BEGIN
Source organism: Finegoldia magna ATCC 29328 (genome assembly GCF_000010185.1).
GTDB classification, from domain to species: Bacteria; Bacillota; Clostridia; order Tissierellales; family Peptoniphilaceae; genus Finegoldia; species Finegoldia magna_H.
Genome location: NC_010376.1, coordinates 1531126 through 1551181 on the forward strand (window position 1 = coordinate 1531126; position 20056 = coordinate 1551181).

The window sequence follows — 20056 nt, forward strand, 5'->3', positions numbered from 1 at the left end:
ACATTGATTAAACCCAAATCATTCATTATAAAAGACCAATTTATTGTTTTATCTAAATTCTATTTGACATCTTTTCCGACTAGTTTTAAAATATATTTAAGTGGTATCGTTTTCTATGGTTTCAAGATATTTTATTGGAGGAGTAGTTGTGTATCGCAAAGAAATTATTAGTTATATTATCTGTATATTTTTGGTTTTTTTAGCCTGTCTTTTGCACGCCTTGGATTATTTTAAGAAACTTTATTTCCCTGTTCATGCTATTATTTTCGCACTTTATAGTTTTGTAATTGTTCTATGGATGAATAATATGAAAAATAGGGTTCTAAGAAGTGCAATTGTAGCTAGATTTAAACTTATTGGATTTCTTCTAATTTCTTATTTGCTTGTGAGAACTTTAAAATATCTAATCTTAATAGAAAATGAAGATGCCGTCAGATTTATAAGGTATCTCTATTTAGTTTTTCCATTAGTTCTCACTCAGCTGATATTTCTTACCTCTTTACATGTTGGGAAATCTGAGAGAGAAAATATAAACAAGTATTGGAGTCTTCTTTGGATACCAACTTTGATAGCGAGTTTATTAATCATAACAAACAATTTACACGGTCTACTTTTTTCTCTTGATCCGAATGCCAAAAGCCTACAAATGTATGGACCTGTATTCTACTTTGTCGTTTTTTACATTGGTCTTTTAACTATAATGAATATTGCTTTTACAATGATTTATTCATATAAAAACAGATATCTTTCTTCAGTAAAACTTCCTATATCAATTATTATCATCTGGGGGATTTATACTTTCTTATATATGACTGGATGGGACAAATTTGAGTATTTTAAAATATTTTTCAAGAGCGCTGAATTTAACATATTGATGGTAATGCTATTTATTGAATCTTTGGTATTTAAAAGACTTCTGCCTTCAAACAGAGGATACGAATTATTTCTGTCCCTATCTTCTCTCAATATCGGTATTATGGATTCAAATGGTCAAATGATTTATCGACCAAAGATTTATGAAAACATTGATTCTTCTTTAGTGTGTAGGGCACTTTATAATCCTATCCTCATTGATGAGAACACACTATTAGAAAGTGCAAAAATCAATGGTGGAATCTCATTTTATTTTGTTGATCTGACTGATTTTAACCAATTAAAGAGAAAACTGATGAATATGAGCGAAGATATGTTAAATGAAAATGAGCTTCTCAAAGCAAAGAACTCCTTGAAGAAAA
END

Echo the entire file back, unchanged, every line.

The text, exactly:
Source organism: Finegoldia magna ATCC 29328 (genome assembly GCF_000010185.1).
GTDB classification, from domain to species: Bacteria; Bacillota; Clostridia; order Tissierellales; family Peptoniphilaceae; genus Finegoldia; species Finegoldia magna_H.
Genome location: NC_010376.1, coordinates 1531126 through 1551181 on the forward strand (window position 1 = coordinate 1531126; position 20056 = coordinate 1551181).

The window sequence follows — 20056 nt, forward strand, 5'->3', positions numbered from 1 at the left end:
ACATTGATTAAACCCAAATCATTCATTATAAAAGACCAATTTATTGTTTTATCTAAATTCTATTTGACATCTTTTCCGACTAGTTTTAAAATATATTTAAGTGGTATCGTTTTCTATGGTTTCAAGATATTTTATTGGAGGAGTAGTTGTGTATCGCAAAGAAATTATTAGTTATATTATCTGTATATTTTTGGTTTTTTTAGCCTGTCTTTTGCACGCCTTGGATTATTTTAAGAAACTTTATTTCCCTGTTCATGCTATTATTTTCGCACTTTATAGTTTTGTAATTGTTCTATGGATGAATAATATGAAAAATAGGGTTCTAAGAAGTGCAATTGTAGCTAGATTTAAACTTATTGGATTTCTTCTAATTTCTTATTTGCTTGTGAGAACTTTAAAATATCTAATCTTAATAGAAAATGAAGATGCCGTCAGATTTATAAGGTATCTCTATTTAGTTTTTCCATTAGTTCTCACTCAGCTGATATTTCTTACCTCTTTACATGTTGGGAAATCTGAGAGAGAAAATATAAACAAGTATTGGAGTCTTCTTTGGATACCAACTTTGATAGCGAGTTTATTAATCATAACAAACAATTTACACGGTCTACTTTTTTCTCTTGATCCGAATGCCAAAAGCCTACAAATGTATGGACCTGTATTCTACTTTGTCGTTTTTTACATTGGTCTTTTAACTATAATGAATATTGCTTTTACAATGATTTATTCATATAAAAACAGATATCTTTCTTCAGTAAAACTTCCTATATCAATTATTATCATCTGGGGGATTTATACTTTCTTATATATGACTGGATGGGACAAATTTGAGTATTTTAAAATATTTTTCAAGAGCGCTGAATTTAACATATTGATGGTAATGCTATTTATTGAATCTTTGGTATTTAAAAGACTTCTGCCTTCAAACAGAGGATACGAATTATTTCTGTCCCTATCTTCTCTCAATATCGGTATTATGGATTCAAATGGTCAAATGATTTATCGACCAAAGATTTATGAAAACATTGATTCTTCTTTAGTGTGTAGGGCACTTTATAATCCTATCCTCATTGATGAGAACACACTATTAGAAAGTGCAAAAATCAATGGTGGAATCTCATTTTATTTTGTTGATCTGACTGATTTTAACCAATTAAAGAGAAAACTGATGAATATGAGCGAAGATATGTTAAATGAAAATGAGCTTCTCAAAGCAAAGAACTCCTTGAAGAAAA